As twitter said: ‘It's like less talented Glee on acid.’
Seriously, there was a whole section there where I don’t know what the hell was going on. Somebody was smoking something pretty pungent when they thought the middle bit up. An iridescent, pulsating house; Ewoks with glowing green eyes; ubiquitous fluoro jump-ropes; twenty Sid Vicious’ on pogo sticks; a hundred-foot tall Voldemort – whoa brother, pass that duchy on the left hand side, because you’ve had your fill.
It had the quality of a big budget Eurovision that the best music in history could only barely salvage.
Oh, as an aside: why was the inventor of the “world wide web” sitting in front of a computer with a blank screen? I don’t know, maybe he was trying to work on Windows Vista.
#6 French has no place at the Olympics
Why the hell are they speaking French? Stop speaking it, just stop. This is England, not bloody Provence. Every significant moment at the opening ceremony would be followed by some gentleman soiling the spectacle by offering an explanation in French. I just don’t understand how some dude – speaking with what sounded like a mouth full of peanut butter - adds any value.
Exhibit A: the culmination of the ceremony, the great Paul McCartney singing ‘hey Jude’. The crowd was going nuts. Perfect. Well almost: suddenly, in the midst of this great dénouement, some French guy drowns out the music with, “huu huu huu, voulez vous, fromage du bon bon bon?”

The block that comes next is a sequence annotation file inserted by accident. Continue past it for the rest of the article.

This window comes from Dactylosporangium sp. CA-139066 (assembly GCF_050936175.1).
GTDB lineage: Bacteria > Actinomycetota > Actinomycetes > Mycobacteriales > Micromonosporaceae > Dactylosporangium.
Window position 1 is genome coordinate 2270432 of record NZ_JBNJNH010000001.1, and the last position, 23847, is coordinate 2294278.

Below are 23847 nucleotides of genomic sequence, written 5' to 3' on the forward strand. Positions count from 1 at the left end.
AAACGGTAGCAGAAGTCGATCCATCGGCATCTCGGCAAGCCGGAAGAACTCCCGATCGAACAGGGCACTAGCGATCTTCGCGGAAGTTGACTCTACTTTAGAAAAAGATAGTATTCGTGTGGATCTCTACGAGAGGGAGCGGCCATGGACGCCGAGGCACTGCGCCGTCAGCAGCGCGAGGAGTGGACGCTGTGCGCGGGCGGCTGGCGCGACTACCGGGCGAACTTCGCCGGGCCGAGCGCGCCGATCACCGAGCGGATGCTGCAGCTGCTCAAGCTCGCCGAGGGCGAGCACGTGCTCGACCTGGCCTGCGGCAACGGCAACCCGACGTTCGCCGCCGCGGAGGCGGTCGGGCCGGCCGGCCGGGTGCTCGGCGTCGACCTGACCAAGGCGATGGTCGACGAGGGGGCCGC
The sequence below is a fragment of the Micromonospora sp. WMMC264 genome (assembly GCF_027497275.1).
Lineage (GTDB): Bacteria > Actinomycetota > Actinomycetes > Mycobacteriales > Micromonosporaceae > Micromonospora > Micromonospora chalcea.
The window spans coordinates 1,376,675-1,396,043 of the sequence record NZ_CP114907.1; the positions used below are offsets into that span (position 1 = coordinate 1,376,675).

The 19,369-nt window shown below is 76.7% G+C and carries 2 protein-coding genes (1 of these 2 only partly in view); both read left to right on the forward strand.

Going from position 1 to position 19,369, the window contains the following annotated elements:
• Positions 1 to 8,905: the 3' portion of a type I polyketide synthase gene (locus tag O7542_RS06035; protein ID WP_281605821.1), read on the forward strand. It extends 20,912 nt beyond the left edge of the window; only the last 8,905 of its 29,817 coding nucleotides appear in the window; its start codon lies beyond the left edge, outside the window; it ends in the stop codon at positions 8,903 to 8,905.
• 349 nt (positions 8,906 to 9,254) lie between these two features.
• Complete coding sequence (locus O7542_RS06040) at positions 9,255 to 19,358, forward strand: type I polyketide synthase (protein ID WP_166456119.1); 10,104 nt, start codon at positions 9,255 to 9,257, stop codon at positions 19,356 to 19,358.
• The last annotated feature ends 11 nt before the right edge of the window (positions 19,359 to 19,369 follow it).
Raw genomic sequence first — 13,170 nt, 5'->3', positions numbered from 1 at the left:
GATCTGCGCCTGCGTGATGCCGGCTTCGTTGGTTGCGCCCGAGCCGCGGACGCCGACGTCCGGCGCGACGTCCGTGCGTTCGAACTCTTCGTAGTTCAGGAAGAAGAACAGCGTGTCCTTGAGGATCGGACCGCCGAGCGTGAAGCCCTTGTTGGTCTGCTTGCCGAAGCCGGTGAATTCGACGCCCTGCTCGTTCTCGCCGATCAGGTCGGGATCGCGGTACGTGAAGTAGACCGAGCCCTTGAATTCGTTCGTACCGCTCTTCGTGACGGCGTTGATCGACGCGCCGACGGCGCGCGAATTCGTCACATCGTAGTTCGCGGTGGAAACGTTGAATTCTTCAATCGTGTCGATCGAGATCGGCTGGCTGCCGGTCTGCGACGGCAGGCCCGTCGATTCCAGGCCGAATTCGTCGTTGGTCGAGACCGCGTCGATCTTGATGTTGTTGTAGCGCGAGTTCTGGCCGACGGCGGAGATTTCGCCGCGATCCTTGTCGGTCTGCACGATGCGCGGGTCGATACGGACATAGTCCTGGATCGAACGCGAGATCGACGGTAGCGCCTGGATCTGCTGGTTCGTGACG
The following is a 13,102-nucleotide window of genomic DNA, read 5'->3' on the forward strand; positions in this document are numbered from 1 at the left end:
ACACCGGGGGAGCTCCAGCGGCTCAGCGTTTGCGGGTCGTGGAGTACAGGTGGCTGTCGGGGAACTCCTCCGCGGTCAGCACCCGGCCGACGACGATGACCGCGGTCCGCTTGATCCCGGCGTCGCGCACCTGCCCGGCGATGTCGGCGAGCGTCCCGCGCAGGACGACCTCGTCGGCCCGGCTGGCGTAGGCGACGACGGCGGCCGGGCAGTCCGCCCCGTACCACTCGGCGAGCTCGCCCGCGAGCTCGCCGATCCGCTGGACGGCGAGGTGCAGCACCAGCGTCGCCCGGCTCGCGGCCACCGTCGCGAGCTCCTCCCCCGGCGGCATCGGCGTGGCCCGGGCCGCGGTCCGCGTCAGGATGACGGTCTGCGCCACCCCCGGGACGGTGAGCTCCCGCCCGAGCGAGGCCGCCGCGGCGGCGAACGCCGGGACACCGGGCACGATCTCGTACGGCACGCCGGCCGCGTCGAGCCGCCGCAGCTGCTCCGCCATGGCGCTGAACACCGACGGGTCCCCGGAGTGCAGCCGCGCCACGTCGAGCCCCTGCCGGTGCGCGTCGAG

#7 Planet earth has too many countries
The athletes had started to walk in so I figured I’d leave the room for a spell. I left when the Czech Republic were arriving; had a shower and shave, took the washing off the line, drank a cup of coffee and read some articles on Making the Nut. When I returned I saw they were up to… Ghana. Oh for fuck’s sake.
As a tweeter stated: ‘I've never heard of half these countries. Quit making stuff up’.
They really need to amalgamate a lot of these to save us some time. Let’s just have a country called ‘the Caribbean’ and shove all those guys all together (I mean really, Saint Kitts and Nevis?). Put Canada in the US march and all the countries bailed out by Germany (approximately half of Europe) should walk out under the German flag.
And some countries I just know aren’t real. Come on:
Netherlands Antilles, WTF?
British Virgin Islands, WTF?
None of these places actually exists. The Olympic are just desperately trying to make themselves sound important by making up additional countries. It’s just sad. The Olympic is grand enough without such fabrication – Luxembourg is not a country and no amount of fake marches can convince me otherwise.
And if – if – you have to make this stuff up, at least make in interesting. As one tweeter said: ‘Um, why is Narnia not represented?’
Oh, and Greenland melted recently so don’t try to put that one in there.
#8 I love Australia
When the Aussies walked into the stadium my heart leap with pride. Here was Lauren Jackson, one of the best basketball players in the world, holding aloft the Australian flag. I jumped from the couch with a primal roar as our girls and boys walked in. So happy was I that if a Frenchman were standing nearby I would have hugged him and said nothing about their performance in the war.